Tired of waiting, rich enclave may build fast Internet
A flirtation with socialism in uber-capitalist Rancho Santa Fe could influence how telecommunications service is delivered to the rest of us in San Diego County.
On Thursday, the elected board that oversees land use in the wealthy rural enclave took a step toward building a super-fast, fiber-optic communications system that would reach each home and business. Here’s the twist: The system would be financed and owned by the public, with a telecom firm building and managing the network as a hired hand.
Internet speeds would start at 1 gigabits (1 billion bits) per second and top out at 10 gbps, or roughly 850 times the average U.S. connection of 11.7 megabits per second.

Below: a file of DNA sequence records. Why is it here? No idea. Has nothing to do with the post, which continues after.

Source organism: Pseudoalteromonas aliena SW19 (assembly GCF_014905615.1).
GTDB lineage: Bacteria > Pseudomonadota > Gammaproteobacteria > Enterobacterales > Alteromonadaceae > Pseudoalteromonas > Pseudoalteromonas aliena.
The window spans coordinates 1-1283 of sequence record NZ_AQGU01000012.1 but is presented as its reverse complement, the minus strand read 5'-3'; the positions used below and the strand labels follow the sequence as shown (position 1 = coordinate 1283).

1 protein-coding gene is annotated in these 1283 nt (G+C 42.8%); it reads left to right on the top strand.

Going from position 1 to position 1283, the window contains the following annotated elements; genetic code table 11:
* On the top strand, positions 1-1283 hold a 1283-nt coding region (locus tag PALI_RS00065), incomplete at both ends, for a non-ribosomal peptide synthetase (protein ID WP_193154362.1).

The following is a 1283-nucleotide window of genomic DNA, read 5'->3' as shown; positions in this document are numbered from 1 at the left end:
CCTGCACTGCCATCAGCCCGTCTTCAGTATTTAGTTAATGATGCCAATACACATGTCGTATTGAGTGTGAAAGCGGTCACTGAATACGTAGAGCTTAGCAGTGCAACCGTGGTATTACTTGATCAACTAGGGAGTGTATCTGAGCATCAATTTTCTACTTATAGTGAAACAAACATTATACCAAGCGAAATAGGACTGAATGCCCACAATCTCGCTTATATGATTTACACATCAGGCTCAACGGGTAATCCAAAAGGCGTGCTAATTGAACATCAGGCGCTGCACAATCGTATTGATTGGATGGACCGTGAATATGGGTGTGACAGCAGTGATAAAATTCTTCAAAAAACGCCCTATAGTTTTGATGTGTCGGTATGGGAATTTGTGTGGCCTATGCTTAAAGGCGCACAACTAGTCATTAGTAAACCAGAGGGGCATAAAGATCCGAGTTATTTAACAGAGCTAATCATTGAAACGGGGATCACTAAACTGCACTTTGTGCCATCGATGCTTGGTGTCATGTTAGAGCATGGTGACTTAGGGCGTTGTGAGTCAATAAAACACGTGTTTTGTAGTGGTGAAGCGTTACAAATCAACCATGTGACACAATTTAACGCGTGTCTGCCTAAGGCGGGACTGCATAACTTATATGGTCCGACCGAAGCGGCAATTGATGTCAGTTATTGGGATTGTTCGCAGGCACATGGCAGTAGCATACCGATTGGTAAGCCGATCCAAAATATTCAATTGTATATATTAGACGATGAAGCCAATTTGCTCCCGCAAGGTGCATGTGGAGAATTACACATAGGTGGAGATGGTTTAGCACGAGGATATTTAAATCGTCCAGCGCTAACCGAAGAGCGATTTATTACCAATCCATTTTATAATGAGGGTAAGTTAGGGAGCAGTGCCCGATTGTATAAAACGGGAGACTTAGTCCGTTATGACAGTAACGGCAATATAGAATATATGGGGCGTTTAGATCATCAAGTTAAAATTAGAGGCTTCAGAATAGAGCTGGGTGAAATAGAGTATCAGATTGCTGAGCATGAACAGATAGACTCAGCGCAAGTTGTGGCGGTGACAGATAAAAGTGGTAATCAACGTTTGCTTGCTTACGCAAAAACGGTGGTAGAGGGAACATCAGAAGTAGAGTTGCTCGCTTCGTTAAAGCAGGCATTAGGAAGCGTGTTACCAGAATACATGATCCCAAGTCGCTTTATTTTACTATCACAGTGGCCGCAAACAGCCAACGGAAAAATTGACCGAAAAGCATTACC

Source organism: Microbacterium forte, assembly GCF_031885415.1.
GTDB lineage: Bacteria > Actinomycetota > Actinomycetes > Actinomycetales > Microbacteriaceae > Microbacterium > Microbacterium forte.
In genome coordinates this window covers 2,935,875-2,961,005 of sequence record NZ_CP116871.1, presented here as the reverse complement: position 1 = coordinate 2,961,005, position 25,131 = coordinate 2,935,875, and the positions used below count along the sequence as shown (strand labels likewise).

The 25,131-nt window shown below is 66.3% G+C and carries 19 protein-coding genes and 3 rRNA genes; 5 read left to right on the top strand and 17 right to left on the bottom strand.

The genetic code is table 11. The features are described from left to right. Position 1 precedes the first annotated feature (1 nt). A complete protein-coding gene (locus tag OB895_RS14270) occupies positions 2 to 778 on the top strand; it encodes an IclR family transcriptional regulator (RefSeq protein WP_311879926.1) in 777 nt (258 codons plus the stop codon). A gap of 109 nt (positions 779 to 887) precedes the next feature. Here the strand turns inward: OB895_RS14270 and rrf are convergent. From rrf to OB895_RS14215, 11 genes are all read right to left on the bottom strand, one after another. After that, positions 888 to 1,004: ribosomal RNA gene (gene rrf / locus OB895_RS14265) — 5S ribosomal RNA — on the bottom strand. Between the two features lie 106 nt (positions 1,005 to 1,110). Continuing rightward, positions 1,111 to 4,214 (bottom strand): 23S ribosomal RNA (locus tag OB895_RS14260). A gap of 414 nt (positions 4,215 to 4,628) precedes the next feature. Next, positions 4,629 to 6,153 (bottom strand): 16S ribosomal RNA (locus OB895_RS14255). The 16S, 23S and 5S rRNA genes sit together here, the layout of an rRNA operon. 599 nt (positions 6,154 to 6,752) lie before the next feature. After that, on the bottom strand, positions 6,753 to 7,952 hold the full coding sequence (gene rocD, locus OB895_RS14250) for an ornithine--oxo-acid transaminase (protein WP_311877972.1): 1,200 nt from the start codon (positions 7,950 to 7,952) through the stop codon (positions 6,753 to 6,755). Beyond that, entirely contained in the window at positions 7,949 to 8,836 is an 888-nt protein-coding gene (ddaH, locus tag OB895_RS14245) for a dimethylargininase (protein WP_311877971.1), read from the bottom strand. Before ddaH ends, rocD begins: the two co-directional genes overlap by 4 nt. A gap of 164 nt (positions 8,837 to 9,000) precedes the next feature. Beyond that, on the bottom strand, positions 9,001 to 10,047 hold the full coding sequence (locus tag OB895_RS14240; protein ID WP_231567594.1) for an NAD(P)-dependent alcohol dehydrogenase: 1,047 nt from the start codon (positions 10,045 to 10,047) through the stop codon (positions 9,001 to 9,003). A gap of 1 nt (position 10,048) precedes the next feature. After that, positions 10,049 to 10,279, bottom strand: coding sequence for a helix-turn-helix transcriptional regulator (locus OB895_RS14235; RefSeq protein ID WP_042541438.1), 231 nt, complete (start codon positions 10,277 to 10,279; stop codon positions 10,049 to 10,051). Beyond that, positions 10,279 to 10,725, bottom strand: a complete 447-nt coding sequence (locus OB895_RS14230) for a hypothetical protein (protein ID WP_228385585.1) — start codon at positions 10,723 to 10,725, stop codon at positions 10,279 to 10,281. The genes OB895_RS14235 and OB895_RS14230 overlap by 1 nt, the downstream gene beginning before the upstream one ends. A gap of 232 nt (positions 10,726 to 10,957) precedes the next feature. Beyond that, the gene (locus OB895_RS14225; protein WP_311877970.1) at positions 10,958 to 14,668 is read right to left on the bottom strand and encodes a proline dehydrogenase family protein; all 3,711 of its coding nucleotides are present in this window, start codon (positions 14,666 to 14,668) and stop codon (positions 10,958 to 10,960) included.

At the standard 1 gbps in the Ranch — costing residents a projected $130 a month — it’s enough horsepower to support seamless Internet on multiple devices, plus phone calls, home security and video conferences, as well as stream TV shows in 4K ultra-high-definition quality that movie theaters use.
As a tightwad who gets by nicely on $60 a month for 50 mbps from Cox Communications, my first impulse is to wonder what all the fuss is about.
But this story isn’t just about one of the nation’s wealthiest communities writing checks for better service. If the Ranch can pull this off, we’d also suddenly have a shining example of effective government infrastructure policy — plus a new source of competition for the cable industry in San Diego County.